And so although the quiet and reserved culture of the Danes proved one to be difficult to talk about our faith in, it also taught me a new way of talking about faith – a system that focuses more on building trust, loving people and being there for them, than the informational, factual idea of the gospel that we so often strive to tell. It taught me the importance of quietness, of waiting on the Holy Spirit to work during these conversations and simply listening in order to love. “Slow to speak,” James writes (1:19), and slow to respond, always! That includes whenever we are sharing the gospel and God’s love! Being eager to tell someone the good news isn’t a bad thing, but when our eagerness shoves aside the love we should be having for those we are sharing with, it can be problematic and can come off as the wrong representation of the gospel.

On a personal level, I really felt God revealing to me how incredibly selfish I am throughout this trip. I definitely listen to respond most of the time, I want to be heard, understood and respected, and I want people to look up to me and appreciate me.  I was constantly reminded this week that it’s not all about me. It’s a simple concept to take away from the trip, but in all honesty, God knew I needed to hear it. My pride and my self-pity is a constant issue that I need God to work through. During one of the seminars we attended, a Christian Danish pastor reminded me of the importance of really knowing God’s grace and mercy in sharing the gospel. He asked the question: “what is our reaction when we sin? Do we run to God, or do we try to fix ourselves?” My answer was the latter when it should have been the former. God is constantly holding out open arms for us to run to so that he can heal and restore us, and I often forget that and instead tend to focus on my mistakes and how I can overcome them, not God. Knowing God’s grace and mercy is what it really means to know the life-changing gospel.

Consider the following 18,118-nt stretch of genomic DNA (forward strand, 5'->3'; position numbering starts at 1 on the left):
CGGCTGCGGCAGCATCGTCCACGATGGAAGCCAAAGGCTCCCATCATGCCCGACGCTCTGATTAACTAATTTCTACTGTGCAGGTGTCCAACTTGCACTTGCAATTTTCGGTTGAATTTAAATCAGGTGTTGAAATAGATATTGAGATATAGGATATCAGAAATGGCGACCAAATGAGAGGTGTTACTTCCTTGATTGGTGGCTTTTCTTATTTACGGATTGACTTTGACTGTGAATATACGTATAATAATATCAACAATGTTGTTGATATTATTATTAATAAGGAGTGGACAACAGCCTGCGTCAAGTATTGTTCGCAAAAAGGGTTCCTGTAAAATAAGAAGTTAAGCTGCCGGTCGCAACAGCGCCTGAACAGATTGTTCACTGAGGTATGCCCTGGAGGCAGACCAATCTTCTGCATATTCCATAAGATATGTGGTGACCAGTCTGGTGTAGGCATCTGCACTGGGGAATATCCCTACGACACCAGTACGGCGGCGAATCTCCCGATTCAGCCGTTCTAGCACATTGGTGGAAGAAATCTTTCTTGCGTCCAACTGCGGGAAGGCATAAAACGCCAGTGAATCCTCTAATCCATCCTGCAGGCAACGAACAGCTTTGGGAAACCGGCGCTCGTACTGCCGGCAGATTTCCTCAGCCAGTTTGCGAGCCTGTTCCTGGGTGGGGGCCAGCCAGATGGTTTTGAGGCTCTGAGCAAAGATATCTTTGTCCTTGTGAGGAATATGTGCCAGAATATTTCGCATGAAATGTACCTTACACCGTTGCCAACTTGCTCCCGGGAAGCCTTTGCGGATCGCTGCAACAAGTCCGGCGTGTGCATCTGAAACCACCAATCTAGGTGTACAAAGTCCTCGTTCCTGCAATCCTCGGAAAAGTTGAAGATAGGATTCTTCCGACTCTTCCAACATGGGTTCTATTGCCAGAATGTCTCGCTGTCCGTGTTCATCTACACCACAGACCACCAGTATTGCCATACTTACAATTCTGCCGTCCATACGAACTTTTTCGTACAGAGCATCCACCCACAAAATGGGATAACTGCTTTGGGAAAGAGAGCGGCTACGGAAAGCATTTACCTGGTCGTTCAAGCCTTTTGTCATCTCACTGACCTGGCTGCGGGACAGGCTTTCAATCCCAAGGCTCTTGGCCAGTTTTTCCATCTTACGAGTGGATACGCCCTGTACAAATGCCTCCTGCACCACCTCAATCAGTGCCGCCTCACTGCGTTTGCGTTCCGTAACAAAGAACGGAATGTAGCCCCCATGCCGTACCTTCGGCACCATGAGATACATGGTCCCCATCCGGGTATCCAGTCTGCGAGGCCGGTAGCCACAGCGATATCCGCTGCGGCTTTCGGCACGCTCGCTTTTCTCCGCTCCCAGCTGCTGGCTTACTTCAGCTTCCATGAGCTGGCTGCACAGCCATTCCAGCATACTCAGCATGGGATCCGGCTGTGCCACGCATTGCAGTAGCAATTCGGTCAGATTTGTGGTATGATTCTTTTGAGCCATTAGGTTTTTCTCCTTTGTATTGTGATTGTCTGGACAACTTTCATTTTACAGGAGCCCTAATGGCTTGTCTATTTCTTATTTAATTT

Another interesting part about the Danish culture is that, similar to a lot of North America, they already know the gospel. They know the story of Jesus dying on the cross and rising from the grave in order to save them; they were raised with a background in the Lutheran Church. But although they already know the gospel, most of them have not experienced it on a personal level. I believe it is a head-knowledge verses heart-felt knowledge issue in Denmark, and that this issue is deeply rooted in their culture. In my personal experience in conversing with Danish students, many of them did not know or understand what it meant to have a relationship with Jesus.